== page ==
Discussions of diversity in business have long focussed on gender equality - the pay gap between men and women remains unacceptably high at 9.6% and seven companies in the FTSE 100 still do not have any women on their boards, prompting a warning from Vince Cable that "doing nothing is not an option anymore."
Last week, however, the focus turned to ethnic diversity. The lead spokesperson on workforce development for the Association of Chief Police Officers, Sir Peter Fahy, called for positive discrimination to address the "embarrassing" failure of the police force to resemble the diverse make-up of the communities it serves. Only 3% of superintendents, chief superintendents and chief officers in England and Wales are black or minority ethnic.
Next came the proposal from Conservative MP Alok Sharma that the government should establish a voluntary code to encourage businesses to declare the gender and ethnicity of job applicants and successful hires. Sharma commented: "I am not talking about quotas. It's about information. All the companies I've talked to are incredibly keen on having diversity in their workforce, making sure they are representative of communities, so long as people get the job on merit."
Voluntary codes of the kind advocated by Alok Sharma can be effective - Lord Davies' recommendations on gender equality on boards have resulted in gradual progress in that sector and historically in the US, 'affirmative action' has been credited with making a positive contribution to the development of a black middle class.
The distinction between voluntary involvement and enforced quotas is a very important one. Though well-intentioned, the introduction of quotas can lead to accusations of tokenism, and create resentment and tension amongst the workforce - in particular given the implication that positive discrimination in favour of one group will inevitably result in negative discrimination against another. Whilst quotas can to some extent level the playing field, they can be more of a hindrance than a help in terms of relationships between employees and public attitudes towards minority groups.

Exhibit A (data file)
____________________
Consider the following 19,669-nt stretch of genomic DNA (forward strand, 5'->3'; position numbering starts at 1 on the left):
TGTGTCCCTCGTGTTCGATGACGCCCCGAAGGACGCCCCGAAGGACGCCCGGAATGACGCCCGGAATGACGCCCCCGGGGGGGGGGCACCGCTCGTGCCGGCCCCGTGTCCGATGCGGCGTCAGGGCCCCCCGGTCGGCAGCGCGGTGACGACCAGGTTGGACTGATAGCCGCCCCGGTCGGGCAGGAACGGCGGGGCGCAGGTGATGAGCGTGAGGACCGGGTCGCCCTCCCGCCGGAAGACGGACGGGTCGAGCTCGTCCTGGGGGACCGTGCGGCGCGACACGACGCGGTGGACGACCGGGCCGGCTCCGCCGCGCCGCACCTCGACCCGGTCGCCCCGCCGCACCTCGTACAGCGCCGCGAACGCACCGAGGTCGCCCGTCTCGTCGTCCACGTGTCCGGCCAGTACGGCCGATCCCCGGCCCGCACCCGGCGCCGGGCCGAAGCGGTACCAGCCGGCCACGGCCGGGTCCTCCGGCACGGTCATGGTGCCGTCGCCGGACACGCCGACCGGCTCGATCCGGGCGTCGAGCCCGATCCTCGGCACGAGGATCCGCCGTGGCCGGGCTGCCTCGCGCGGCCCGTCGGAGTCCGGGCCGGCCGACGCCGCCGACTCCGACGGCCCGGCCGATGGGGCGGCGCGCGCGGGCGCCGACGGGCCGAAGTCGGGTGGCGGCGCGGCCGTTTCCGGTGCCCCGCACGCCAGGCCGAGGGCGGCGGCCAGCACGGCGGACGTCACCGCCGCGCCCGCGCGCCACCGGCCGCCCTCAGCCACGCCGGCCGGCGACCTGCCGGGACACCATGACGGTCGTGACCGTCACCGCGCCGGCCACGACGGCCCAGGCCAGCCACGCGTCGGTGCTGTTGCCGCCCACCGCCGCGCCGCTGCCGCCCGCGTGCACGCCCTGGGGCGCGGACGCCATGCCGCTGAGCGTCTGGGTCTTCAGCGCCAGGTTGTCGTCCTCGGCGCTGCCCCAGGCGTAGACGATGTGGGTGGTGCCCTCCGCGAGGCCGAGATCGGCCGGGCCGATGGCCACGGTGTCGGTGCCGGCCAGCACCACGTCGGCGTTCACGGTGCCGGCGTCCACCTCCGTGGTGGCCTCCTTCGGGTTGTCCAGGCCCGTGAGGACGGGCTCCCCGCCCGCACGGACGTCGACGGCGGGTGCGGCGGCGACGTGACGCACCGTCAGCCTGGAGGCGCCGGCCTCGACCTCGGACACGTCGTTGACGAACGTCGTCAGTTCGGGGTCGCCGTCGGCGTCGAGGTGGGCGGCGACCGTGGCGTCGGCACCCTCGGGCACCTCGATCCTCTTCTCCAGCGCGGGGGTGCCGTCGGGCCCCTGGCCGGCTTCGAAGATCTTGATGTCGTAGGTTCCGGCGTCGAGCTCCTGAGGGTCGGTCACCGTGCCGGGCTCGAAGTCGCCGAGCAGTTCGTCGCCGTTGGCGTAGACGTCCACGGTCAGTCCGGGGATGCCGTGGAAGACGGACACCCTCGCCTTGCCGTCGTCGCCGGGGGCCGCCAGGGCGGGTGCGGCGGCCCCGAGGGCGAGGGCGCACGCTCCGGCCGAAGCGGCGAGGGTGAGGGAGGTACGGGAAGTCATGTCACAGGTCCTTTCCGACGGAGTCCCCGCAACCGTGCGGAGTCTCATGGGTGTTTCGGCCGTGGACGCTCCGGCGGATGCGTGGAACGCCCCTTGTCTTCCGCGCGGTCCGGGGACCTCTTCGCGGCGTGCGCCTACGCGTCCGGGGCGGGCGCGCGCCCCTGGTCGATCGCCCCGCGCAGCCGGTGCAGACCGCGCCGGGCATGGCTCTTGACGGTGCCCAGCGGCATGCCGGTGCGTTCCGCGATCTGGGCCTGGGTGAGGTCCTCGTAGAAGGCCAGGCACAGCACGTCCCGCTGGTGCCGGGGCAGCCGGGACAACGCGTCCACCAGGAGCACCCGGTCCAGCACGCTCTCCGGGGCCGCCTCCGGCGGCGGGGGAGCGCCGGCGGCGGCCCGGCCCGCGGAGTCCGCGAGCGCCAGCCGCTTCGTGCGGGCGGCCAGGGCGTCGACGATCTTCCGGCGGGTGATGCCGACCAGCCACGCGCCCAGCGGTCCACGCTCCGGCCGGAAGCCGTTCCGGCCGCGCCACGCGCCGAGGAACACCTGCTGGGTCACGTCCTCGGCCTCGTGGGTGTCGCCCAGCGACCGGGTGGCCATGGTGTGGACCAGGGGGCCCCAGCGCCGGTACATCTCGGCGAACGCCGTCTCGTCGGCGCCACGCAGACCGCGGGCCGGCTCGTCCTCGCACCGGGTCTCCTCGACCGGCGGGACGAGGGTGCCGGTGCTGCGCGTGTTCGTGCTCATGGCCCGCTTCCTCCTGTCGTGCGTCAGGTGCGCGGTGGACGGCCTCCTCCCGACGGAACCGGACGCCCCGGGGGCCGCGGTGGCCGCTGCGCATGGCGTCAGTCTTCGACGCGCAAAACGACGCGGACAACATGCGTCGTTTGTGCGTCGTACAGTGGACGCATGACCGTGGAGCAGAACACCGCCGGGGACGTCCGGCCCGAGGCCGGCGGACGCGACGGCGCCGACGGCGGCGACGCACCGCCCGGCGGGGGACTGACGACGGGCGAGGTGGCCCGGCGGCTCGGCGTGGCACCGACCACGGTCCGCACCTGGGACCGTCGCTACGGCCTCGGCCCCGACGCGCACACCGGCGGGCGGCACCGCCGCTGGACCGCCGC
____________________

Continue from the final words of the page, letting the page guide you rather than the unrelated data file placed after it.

However, discrimination and prejudice are powerful forces that must be tackled. The ambitions of minority groups may be dented when they have no role models to look up to, and recruiters can be guilty of unconscious biases which lead them to recruit in their own image.
There's no quick fix for this intransigent problem - and I believe that mandatory quotas, either for women or for BME employees - would be an admission of failure of leadership. Organisations should be motivated to take responsibility for diversity without being forced by legislation.
However, public targets do work, as demonstrated by the growing number of women on boards, up from 12.5% in 2011 to 15.6% last spring. Transparency, and requiring organisations to explain what they are doing to increase diversity, is key. This is not about political correctness - something stressed by both Fahy and Sharma - but about operational need and business success. Diversity is desirable and simply makes organisations perform better. British boards largely have a white, male face that does not represent the customers and communities they serve.
The fact is that companies that ignore calls for diversity and continue to recruit in the same mould are not throwing the net wide enough and will ultimately lose out. Progress is being made, but there is still a way to go towards achieving diversity, not just at board level but also in the talent pipelines that feed the top roles. It is vital that leaders and policy makers continue to call for businesses to make a public statement of the strategies they have in place to address this need.